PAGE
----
Spring 2013

Spring 2013

Spring 2013 correspondence and updates

DPH chief criticized It is unfortunate that Interim Department of Public Health Commis­sioner Dr. Lauren Smith made statements regarding patients with chronic Lyme disease that do not reflect evolving understanding about the persistent symptoms that many patients experience because of delayed or inadequate treatment. [After the Winter ’13 issue went to press with the article(...)

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The MBTA’s got a ticket to write

The MBTA’s got a ticket to write

THE STATE AND MOST MUNICIPALITIES impose a surcharge for parking violations and give the vehicle owner 21 days to appeal before assessing a penalty. The MBTA, by contrast, assesses a penalty after just three days, appeal or no appeal. Someone caught parking in a T lot without putting the proper payment in the honor box(...)

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Holyoke mayor trying to get back on track

Holyoke mayor trying to get back on track

ALEX MORSE took Holyoke by storm two years ago. The 22-year-old freshly minted Brown University graduate shocked the city’s political establishment by defeating Holyoke’s incumbent mayor in a campaign that drew heavily on his youth and energy. Morse argued that the beleaguered former mill city needs to embrace the innovation and arts economy in order(...)

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Natural gas dependence creates close calls

Natural gas dependence creates close calls

Grid operator sees escalating strategic risk

THE REGION’S POWER GRID had a close call during the February blizzard. Six power plants running on natural gas ran out of fuel and couldn’t obtain any more. Several oil-fired plants said their fuel stocks were depleted so they couldn’t supply any more electricity. Along with other plants shut down because of storm-related outages, more(...)

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A souper campaign

A souper campaign

Fall River mayor mixes soup and politics

FALLR RIVER MAYOR WILL FLANAGAN is up for reelection this year. He’s also launching a new soup that will be sold in area supermarkets, with the proceeds going to provide scholarships for the city’s students. In the mayor’s mind, his candidacy and his soup are unrelated. But there is obviously some synergy between the campaign(...)

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Secondhand chemo

Secondhand chemo

Cancer drugs help patients, but could they also be endangering caregivers, family members, and the environment?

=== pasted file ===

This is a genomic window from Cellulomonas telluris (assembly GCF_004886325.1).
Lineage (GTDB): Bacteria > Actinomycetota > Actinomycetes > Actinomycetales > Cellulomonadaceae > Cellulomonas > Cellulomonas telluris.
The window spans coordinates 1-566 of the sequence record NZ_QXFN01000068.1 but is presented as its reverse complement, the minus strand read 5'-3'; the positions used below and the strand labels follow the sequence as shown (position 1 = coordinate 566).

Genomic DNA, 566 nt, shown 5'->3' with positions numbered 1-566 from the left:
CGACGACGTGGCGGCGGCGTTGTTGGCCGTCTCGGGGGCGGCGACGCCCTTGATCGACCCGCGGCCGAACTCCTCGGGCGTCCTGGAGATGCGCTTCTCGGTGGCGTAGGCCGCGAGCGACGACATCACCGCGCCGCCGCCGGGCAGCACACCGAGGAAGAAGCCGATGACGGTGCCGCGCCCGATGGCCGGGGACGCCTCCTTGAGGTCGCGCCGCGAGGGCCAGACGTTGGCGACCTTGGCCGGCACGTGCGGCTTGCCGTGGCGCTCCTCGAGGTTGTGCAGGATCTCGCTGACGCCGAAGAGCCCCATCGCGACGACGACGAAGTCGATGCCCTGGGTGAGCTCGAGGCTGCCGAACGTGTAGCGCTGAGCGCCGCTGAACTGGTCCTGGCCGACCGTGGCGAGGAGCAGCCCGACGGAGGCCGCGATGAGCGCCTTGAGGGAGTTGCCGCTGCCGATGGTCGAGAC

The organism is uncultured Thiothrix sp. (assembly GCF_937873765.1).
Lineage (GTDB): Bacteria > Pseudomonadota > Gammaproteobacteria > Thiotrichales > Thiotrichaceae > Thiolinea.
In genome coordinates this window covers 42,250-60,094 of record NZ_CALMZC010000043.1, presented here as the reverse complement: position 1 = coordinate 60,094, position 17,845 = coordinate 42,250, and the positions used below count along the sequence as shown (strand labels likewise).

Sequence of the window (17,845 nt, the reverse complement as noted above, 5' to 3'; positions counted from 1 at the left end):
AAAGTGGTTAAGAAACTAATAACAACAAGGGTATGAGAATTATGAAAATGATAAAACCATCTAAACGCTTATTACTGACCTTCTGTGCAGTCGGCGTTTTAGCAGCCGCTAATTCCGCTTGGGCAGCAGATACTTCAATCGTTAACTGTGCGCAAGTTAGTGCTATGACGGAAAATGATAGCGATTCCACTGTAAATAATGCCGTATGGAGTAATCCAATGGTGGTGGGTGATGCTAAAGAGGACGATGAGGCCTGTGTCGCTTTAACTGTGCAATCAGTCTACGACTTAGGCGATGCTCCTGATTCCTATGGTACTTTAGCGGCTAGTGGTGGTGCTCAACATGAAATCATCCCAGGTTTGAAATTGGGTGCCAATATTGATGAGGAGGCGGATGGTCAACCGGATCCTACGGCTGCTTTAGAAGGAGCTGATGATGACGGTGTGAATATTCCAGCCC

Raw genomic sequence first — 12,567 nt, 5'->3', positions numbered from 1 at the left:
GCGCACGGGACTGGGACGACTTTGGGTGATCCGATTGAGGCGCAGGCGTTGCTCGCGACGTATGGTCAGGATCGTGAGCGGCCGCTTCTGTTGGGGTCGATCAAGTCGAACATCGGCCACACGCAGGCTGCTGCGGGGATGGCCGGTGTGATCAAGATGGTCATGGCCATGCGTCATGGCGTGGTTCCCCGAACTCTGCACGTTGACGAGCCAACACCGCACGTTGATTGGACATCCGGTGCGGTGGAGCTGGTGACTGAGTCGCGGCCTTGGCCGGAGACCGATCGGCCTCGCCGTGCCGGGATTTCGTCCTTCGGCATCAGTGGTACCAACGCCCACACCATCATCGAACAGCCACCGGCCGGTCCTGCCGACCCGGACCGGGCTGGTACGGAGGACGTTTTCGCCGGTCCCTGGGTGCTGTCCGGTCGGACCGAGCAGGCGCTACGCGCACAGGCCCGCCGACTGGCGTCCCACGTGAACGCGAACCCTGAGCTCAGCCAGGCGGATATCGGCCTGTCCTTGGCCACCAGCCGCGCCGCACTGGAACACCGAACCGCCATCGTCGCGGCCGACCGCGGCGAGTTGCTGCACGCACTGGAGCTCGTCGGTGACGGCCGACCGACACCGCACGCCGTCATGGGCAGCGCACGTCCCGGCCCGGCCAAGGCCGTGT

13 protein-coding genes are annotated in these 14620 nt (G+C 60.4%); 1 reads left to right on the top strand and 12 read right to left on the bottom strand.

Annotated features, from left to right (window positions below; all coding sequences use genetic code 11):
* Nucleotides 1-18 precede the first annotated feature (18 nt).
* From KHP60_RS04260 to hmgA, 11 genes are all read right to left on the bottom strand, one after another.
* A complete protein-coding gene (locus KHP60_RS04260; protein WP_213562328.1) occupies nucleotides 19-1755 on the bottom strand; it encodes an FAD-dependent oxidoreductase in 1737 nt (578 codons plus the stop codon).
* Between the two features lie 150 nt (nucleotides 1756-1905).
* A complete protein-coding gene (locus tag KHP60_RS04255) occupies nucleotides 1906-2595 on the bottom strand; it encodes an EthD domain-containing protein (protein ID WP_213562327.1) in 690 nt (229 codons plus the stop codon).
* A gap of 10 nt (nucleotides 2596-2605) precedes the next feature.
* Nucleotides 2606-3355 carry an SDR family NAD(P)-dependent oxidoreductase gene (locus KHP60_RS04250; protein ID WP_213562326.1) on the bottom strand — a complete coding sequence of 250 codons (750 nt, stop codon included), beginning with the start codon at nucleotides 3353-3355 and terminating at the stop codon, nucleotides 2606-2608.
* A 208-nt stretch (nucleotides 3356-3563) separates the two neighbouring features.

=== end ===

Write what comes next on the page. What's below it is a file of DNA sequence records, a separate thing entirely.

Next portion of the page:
Workers at Beth Israel Deaconess Medical Center prepare chemotherapy drugs in a clean room. NOT TOO LONG ago people smoked everywhere and gave little thought to how their smoke might be affecting others. Then scientific studies began exploring the danger of secondhand smoke, and in 1993 the Environ­mental Pro­tec­tion Agency concluded that secondhand smoke(...)

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Look who’s talking

Look who’s talking

The man behind Cape Wind and the project's biggest opponent have been negotiating privately for more than a decade

AFTER SPENDING 12 YEARS and $65 million trying to bring wind turbines to Nantucket Sound, Jim Gordon thinks the end of his struggle is in sight. “This is the year,” he says in February at a Boston conference attended by about 150 offshore wind industry officials from around the world. Gordon is cautious by nature,(...)

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One on One

One on One

UMass Boston professor Ellen Douglas maps the impact of rising sea levels in Boston

Your report on rising sea levels suggests Boston dodged a bullet with Hurricane Sandy. The report says if Sandy had come ashore five hours earlier, at high tide, 6.6 percent of the city would have been flooded, with water reaching all the way to City Hall. What did we learn from Sandy? Sandy did us(...)

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Capitol turnover

Capitol turnover

When it comes to congressional clout, seniority isn’t what it used to be

MASSACHUSETTS REPRESENTATIVES AND SENATORS have for decades enjoyed key committee and leadership posts in Congress because of their seniority, and the state has reaped the benefits, both in funding from Washington and in policy advantageous to the state. Before his death in 2009, Sen. Edward M. Kennedy delivered funding for state projects ranging from the(...)

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